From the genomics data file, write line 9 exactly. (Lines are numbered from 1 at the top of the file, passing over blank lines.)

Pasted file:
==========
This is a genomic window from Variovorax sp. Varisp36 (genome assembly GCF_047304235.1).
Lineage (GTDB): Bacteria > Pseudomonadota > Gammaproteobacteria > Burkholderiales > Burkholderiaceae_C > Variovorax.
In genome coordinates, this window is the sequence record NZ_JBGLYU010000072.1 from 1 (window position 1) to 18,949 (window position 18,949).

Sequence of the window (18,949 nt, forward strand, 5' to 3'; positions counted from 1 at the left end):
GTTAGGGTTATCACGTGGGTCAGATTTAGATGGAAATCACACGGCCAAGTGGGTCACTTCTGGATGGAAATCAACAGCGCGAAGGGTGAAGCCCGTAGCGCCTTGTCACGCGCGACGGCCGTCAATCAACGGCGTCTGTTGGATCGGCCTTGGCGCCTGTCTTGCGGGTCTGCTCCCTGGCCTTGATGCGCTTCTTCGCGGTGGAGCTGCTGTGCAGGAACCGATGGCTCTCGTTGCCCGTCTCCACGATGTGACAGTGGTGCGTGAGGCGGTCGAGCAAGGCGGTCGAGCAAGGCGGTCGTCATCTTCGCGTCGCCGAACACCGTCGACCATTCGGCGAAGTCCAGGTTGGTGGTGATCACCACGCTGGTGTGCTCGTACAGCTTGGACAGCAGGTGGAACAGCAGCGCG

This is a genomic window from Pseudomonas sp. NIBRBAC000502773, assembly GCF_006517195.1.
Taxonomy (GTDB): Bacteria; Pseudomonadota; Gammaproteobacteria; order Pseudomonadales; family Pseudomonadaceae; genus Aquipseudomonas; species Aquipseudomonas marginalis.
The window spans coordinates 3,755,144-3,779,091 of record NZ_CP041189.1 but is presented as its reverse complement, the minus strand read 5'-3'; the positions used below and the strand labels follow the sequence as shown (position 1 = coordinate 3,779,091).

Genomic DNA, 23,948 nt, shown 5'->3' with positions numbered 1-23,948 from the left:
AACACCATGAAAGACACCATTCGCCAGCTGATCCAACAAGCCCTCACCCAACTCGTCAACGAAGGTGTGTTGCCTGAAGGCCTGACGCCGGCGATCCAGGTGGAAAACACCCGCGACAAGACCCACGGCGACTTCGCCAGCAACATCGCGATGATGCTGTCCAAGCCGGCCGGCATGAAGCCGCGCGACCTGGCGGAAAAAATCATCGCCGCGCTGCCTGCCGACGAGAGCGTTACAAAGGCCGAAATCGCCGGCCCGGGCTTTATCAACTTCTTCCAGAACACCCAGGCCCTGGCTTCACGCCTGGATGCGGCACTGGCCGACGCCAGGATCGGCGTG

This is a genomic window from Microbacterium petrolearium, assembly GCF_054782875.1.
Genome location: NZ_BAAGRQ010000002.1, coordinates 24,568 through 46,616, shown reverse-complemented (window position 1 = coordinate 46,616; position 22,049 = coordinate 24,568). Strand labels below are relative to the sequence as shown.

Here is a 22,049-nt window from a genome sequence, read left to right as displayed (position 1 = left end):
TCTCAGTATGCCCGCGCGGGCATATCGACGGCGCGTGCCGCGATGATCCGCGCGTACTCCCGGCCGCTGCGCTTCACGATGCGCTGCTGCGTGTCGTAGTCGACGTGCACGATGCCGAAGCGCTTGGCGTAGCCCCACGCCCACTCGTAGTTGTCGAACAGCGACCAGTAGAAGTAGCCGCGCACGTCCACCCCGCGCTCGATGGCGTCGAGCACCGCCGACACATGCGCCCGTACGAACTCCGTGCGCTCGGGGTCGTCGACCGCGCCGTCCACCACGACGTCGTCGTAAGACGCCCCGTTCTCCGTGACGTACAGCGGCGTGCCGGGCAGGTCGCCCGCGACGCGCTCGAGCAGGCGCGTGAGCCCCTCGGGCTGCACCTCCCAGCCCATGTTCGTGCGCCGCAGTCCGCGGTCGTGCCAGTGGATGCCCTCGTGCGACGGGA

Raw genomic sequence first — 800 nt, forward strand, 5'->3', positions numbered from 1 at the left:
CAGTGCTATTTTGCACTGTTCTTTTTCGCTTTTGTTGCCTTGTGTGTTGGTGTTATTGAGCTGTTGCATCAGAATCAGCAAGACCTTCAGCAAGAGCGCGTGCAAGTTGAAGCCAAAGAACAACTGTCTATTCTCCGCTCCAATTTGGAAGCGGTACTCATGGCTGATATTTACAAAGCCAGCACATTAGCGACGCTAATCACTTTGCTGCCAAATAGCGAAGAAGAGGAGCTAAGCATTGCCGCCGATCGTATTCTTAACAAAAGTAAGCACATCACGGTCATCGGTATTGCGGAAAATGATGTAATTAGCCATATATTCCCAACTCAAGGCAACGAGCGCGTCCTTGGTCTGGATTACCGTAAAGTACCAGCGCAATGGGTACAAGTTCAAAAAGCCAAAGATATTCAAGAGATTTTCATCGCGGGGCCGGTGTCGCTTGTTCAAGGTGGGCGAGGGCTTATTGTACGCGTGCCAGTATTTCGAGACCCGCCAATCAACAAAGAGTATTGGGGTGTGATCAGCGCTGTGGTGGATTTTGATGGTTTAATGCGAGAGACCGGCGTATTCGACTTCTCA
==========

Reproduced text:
Genomic DNA, 23,948 nt, shown 5'->3' with positions numbered 1-23,948 from the left: